Gods and Humans in Greek Myths
When I was first introduced to Greek Myth, it
was always presented as the realm of "mythology", a concept which was very
unclear to me back then. As as kid, I would ask "Why are the gods of these people
mythology and ours isnt?" and I would get responses that varied from "Because
they believed in many gods and that's wrong" or "because they were more
primitive" or "because what we believe is true and shut up!". This
separation was further confused in my mind because when I read these stories, the Gods in
them were not "abstract" or "hard to pin down". They would freely
interact with humans, they would appear in the middle of battles, they would wait for
travellers in lonely roads, they would have sex and procreate with humans and they would
struggle with problems of their own. Again, all the explanations that would surface of
these strange phenomena were: "These people were very primitive and supersticious and
so they believed in these things which are not true..." I was still fascinated with
all these stories and legends, even if they were lies, simply because there was a certain
smell to them, a feel, a taste that made me suspect that there was more here than meets
Later I found a completely different approach to
reading these myths, specially in the Illyad. When the gods appear it is never specified
where they appear from, or how they make their appearance. In fact, many times it takes a
while for the "humans" to realize that there is a God among them... even as
they're fighting alongside with this God! How can this be? Unless the God has taken a
shape that is familiar to them and which they think is their best friend? their fellow
soldier? their platoon leader?
Were the ancient Greeks imagining Gods falling
freely from the skies and appearing before them in physical form... or were they aware of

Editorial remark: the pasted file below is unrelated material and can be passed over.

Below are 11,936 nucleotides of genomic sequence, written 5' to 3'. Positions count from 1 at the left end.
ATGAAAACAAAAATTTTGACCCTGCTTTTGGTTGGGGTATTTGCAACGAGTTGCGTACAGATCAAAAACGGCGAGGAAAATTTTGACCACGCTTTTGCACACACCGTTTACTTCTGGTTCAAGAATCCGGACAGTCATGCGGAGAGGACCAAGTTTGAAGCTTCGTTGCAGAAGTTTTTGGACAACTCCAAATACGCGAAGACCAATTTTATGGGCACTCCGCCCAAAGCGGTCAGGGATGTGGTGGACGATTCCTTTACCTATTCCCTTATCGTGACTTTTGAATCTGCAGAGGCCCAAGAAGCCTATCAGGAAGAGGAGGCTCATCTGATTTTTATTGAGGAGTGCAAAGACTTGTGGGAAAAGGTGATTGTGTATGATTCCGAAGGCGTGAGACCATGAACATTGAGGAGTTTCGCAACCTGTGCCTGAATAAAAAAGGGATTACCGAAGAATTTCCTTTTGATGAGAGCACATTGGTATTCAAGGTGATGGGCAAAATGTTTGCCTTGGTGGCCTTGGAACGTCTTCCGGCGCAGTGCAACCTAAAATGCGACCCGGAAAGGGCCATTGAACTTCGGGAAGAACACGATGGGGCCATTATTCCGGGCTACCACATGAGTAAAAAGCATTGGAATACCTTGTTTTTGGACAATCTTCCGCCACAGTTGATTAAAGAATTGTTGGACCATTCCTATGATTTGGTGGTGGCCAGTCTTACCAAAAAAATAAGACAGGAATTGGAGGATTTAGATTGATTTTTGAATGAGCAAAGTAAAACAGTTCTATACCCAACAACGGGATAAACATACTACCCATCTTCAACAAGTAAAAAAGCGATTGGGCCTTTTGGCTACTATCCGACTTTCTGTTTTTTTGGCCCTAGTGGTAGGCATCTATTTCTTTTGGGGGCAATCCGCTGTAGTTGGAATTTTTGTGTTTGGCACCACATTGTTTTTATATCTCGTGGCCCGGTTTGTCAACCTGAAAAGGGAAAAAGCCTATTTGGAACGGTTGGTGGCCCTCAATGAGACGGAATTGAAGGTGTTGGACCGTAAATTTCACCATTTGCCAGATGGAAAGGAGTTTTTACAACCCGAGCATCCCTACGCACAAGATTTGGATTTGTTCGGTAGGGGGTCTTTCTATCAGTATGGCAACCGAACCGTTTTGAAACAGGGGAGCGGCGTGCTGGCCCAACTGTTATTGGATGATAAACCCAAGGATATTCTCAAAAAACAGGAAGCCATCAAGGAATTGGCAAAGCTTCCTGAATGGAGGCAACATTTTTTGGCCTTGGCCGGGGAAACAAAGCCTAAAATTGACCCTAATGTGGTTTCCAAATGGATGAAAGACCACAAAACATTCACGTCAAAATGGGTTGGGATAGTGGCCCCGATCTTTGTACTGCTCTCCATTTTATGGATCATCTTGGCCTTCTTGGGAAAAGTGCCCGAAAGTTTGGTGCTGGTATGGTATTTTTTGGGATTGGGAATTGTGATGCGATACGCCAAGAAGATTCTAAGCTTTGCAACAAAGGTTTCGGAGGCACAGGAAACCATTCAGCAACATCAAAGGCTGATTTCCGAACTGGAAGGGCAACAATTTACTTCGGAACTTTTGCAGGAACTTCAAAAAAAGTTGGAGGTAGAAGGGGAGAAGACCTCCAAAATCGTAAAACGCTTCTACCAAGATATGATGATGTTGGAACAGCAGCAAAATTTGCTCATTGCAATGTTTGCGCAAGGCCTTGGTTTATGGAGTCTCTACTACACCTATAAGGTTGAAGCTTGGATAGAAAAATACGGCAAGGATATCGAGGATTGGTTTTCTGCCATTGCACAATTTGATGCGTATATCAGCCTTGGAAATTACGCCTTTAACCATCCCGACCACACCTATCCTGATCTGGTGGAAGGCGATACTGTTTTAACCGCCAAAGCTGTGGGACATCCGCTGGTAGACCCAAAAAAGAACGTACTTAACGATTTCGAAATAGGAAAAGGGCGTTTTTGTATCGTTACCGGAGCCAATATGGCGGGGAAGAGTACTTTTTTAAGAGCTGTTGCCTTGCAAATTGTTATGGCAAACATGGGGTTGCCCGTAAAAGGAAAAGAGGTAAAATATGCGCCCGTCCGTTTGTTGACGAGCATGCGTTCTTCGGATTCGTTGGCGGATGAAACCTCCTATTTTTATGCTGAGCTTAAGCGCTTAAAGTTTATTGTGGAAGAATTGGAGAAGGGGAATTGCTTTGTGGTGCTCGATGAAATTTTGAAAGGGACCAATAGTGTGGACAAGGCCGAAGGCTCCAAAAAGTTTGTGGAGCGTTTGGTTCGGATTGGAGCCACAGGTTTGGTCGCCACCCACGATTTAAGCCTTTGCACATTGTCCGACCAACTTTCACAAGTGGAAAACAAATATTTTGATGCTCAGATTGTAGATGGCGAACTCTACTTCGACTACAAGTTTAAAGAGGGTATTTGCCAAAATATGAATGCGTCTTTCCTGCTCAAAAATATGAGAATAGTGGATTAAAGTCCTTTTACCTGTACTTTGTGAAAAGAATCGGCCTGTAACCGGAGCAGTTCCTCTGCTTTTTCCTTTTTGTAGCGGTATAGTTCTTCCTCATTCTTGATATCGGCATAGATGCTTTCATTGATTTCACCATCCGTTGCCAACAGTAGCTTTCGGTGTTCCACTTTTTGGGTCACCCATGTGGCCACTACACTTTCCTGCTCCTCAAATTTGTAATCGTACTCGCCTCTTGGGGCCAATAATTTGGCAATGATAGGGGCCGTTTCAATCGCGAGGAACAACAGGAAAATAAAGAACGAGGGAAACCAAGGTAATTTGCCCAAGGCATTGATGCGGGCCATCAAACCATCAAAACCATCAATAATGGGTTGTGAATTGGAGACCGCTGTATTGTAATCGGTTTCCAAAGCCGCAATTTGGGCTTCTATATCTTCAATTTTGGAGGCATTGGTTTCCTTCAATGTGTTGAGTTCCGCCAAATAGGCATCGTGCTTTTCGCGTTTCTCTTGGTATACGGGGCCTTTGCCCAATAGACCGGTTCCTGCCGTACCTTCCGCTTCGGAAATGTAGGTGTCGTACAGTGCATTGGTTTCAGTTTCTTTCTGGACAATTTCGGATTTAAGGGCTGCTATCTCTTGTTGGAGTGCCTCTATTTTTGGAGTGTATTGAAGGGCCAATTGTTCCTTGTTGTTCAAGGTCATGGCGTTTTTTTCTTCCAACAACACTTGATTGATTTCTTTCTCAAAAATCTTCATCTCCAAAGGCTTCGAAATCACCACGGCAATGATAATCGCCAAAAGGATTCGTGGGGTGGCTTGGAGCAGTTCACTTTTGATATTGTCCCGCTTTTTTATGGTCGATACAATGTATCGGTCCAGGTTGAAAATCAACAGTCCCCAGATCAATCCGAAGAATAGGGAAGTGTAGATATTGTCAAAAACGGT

the tuning of their radios and they had given names to the various channels?
This kind of talk may or may not be a projection
from our present understanding into the past. From one end it can be seen as superimposing
a new vision onto an older simpler and more supersticious environment. But on the other
hand, the assumption that always underlies our present way of looking at the past is that
"we now know better". But what if we don't? Maybe we do know more about certain
things but what if there are other elements that we have forgotten? Is it possible
that knowledge doesn't always travel in a straight line from past to future but makes
detours, runs down dark paths and sometimes hits dead ends and is left behind?
There is hardly any way for us to truly know
this. But we can experiment with the vision and see if it holds the taste of truth through
active testing, rather than through research. How do we go about doing this?
* * *
Experiment : Minerva
"But Diomed stayed where he was,
thinking what other daring deed he might accomplish. He was doubting
whether to take the chariot in which the king's armour was lying, and
draw it out by the pole, or to lift the armour out and carry it off; or
whether again, he should not kill some more Thracians. While he was thus
hesitating Minerva came up to him and said, "Get back, Diomed, to
the ships or you may be driven thither, should some other god rouse the
Diomed knew that it was the goddess, and at once sprang upon the horses.
Ulysses beat them with his bow and they flew onward to the ships of the
From The Iliad, Book X
"Diomed knew it was the goddess" which
can be interpreted to say "Diomed could see that this unknown person talking to him
was in fact an incarnation or an temporary invocant of the goddess Minerva". Don't
worry about whether this is the "correct" interpretation of the story. Instead
let's take this on as an experiment.
Minerva is the goddess of wisdom, loosely
defined as deep understanding and knowledge, beyond "facts and figures" and
reasoning. Does Minerva speak to you during the day? Through people that you know and that
you don't know? Through strangers? Through the TV? Through advertisements!?!
Pick a day when you will be specially receptive
to these messages. Start the day by invoking her presence with a simple sentence which you
can say to yourself several times. "I will listen closely to Minerva today."
Now go about your regular day and stay in touch
with that invocation. Repeat in your mind or outloud when necessary and/or possible. And
carefully taste the quality of the messages that come to you from the world. When is
Write down her messages (the messages that you
determine that come from her). As always (but we will say it over and over), DO NOT worry
about you being "right" or "wrong". Simply write the messages as they
come and as you taste them or smell them. If it tastes like Minerva, write it down. If it
smells like Minerva, write it down. If it feels like Minerva, write it down. If it sounds
like Minerva, write it down.
Save these messages. They may come in handy in
the near future...possibly the next time you find yourself "hesitating"...